Opening Round: Michigan (8) vs. Penn State (9), Purdue (7) vs. Ohio State (10), Indiana (6) vs. Minnesota (11).
Quarterfinals: Wisconsin (1) vs. Michigan-PSU winner, Michigan State (2) vs. Purdue-OSU winner, Illinois (3) vs. IU-Minnesota winner, Northwestern (4) vs. Iowa (5).
Of course, these seedings can and will change between now and the end of the regular season March 7. The two big races are to be in the top three (you get to play a team that had to play on Thursday) and the top five (you don't have to play on Thursday).
And, of course, the main race is for the top spot and the Big Ten championship. Wisconsin can make it three straight years if it can hold on. But it will not be easy. The Badgers must play four of their last six games on the road, including trips to Illinois, Michigan State and Indiana.
Michigan State plays three of its last five at home and the road games, Michigan and Penn State, are hardly that imposing.
Like Wisconsin, Illinois also plays four of its last six games on the road. But the trips are much more palatable. In fact, the Illini could be playing for a piece of the conference crown when they close the regular season at Ohio State, likely March 6 at noon.
As for Ohio State, what can we say?
Three of the next four games are on the road. At 11-12, OSU needs to go 4-2 the rest of the way to assure itself of an NIT bid. Anything less makes even that prospect unlikely and would probably signal OSU's first losing record since 1997-98.
Ohio State This Week
* The Buckeyes host Iowa (13-9, 6-5) Wednesday at 8 p.m. on ESPN-Plus. OSU dropped a 79-65 decision at Iowa Jan. 24 in a game Tony Stockman missed due to a one-game suspension. The Iowa backcourt of Jeff Horner (20 points), Brody Boyd (19) and Pierre Pierce (15) led the way. Brandon Fuss-Cheatham had a career-high 17 points, while J.J. Sullinger scored 15. The teams combined for 57 fouls (33 on OSU) and shot 74 free throws. Iowa led 30-20 at halftime and never let OSU any closer than eight in the final 20 minutes. OSU won two of three games from Iowa last year, but lost at home 71-64.
* OSU then visits Indiana (12-10, 6-5) Saturday at 8 p.m. on ESPN-Plus. Indiana gutted out a 69-61 win over OSU Jan. 20 in Columbus. Bracey Wright had 20 of his game-high 28 points in the second half, while Marshall Strickland scored 19. Along with Donald Perry (2 points), IU's three-man backcourt outscored OSU's 49-17. Terence Dials led OSU with 19 points, while Velimir Radinovic added 16 points and eight rebounds. Assembly Hall has been a house of horrors for Ohio State over the years. OSU is just 4-26 in Assembly Hall all-time with the wins coming in 1985, 1991, 1999 and 2000. Strickland had 15 points a year ago as IU won 69-51 in Bloomington.
Big Ten Notable Games This Week
* Purdue at Michigan State, Tuesday, 7 p.m. (ESPN) -- Purdue rallied late to force overtime in the first meeting and won 76-70. Expect another all-out war. MSU needs the win to stay in pace with Wisconsin and to bolster its NCAA resume.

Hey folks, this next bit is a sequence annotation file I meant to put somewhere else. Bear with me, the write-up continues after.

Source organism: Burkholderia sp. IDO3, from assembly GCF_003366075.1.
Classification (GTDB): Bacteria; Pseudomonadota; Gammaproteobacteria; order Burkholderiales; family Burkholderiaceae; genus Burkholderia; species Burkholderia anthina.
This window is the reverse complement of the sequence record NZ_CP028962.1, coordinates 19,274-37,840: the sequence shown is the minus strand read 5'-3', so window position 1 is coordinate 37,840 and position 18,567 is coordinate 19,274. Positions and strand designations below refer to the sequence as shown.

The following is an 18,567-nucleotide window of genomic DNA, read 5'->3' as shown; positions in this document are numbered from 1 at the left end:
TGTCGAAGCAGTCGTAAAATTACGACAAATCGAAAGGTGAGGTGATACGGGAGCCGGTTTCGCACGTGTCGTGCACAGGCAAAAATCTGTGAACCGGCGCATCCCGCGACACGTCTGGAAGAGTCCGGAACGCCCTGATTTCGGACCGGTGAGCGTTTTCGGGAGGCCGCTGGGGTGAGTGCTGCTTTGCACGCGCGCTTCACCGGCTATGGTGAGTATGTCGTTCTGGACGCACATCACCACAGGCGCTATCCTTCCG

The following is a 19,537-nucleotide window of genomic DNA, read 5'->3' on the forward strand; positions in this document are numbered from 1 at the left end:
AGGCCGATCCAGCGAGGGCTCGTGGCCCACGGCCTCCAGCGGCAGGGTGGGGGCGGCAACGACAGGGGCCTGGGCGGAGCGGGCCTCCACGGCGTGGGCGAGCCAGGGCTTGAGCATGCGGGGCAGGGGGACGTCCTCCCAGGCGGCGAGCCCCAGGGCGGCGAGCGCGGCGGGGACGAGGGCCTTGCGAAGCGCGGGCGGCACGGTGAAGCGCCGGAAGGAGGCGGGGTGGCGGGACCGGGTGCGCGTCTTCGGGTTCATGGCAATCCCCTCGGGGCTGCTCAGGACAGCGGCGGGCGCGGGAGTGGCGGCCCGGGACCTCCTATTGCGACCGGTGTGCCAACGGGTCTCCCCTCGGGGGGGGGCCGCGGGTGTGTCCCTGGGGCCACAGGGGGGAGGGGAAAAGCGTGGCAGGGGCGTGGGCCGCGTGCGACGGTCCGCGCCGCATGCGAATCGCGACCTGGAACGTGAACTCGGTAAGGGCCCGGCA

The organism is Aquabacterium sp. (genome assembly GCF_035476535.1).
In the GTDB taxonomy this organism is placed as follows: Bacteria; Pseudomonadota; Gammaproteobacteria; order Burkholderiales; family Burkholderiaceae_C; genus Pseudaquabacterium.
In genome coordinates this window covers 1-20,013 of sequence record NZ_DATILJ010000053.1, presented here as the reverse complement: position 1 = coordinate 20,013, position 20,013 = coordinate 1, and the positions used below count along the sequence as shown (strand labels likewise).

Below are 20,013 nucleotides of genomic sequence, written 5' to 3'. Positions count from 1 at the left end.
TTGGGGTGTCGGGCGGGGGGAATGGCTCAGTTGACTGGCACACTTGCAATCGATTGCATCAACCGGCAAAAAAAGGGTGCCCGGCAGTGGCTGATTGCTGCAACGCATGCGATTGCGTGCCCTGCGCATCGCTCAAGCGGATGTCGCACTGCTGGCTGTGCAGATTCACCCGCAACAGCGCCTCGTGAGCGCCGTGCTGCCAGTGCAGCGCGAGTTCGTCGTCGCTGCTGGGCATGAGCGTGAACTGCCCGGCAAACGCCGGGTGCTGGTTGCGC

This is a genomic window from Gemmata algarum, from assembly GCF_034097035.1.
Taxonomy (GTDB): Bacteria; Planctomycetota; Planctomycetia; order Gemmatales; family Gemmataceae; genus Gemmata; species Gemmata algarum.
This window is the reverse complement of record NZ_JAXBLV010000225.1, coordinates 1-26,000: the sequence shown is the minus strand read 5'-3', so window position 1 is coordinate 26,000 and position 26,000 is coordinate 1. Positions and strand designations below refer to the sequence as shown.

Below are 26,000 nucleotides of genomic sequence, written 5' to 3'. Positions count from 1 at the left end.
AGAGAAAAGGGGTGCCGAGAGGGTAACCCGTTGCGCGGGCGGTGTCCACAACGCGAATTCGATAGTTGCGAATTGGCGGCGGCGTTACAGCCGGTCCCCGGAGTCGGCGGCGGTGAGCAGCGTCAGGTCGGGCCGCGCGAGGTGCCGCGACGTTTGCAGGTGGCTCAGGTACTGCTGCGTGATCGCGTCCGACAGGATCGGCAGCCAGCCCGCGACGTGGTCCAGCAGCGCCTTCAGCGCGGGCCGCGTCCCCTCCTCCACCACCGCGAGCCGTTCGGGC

* Wisconsin at Illinois, Wednesday, 8 p.m. -- The Illini should be itching for revenge. They were exposed 76-56 Jan. 17 in Madison. That is Illinois' only loss in its last seven games. A win would keep Illinois on pace with Wisconsin and MSU in the Big Ten race.
* Wisconsin at Michigan, Sunday, 2 p.m. (CBS) -- UM's NCAA hopes are dangling by a thread at 13-8 overall and 4-6 in the Big Ten. The Wolverines lost 74-63 Jan. 21 in Madison. They desperately need a win to improve their chances at an NCAA bid.
National Games To Watch This Week
* Notre Dame at Syracuse, tonight, 7 p.m. (ESPN) -- Fighting Irish flying high after wins over UConn and Seton Hall. But now they must hit the road.
* Oklahoma State at Oklahoma, tonight, 9 p.m. (ESPN) -- Cowboys rolled 77-56 in first meeting in Stillwater.
* Duke at Wake Forest, Wednesday, 9 p.m. (ESPN) -- Dookies must shake off the loss to N.C. State and focus on the Demon Deacons, who are tough at home.
* Louisville at Cincinnati, Saturday, 1 p.m. (ABC) -- Cardinals beat UC like a rented mule 93-66 first time around in Louisville.
* Notre Dame at UConn, Saturday, 2 p.m. (CBS) -- Huskies will want revenge and they also need to stop their losing skid.
* Gonzaga at Tulsa, Saturday, 6 p.m. (ESPN2) -- Gonzaga steps out of West Coast Conference as part of Bracket Buster.
* Maryland at Duke, Sunday, 4 p.m. (CBS) -- Always entertaining when these two hook up. Duke won 68-60 at College Park.
* Wake Forest at Georgia Tech, Sunday 8 p.m. (Fox Sports Net) -- Yellow Jackets won 73-66 at Winston-Salem.
My National Top 16
After its loss at N.C. State (which was no real disgrace), Duke drops from the top spot. But, I'm sorry, I still can't give St. Joseph's the nod at No. 2 over the Dookies. There is a glass ceiling for Atlantic 10 teams. As for my top 16, N.C. State and North Carolina move in. Georgia Tech and Kansas move out.
My list: Stanford, Duke, St. Joseph's, Pittsburgh, Mississippi State, Oklahoma State, UConn, Kentucky, Wisconsin, Gonzaga, N.C. State, Louisville, Wake Forest, Arizona, Cincinnati, North Carolina.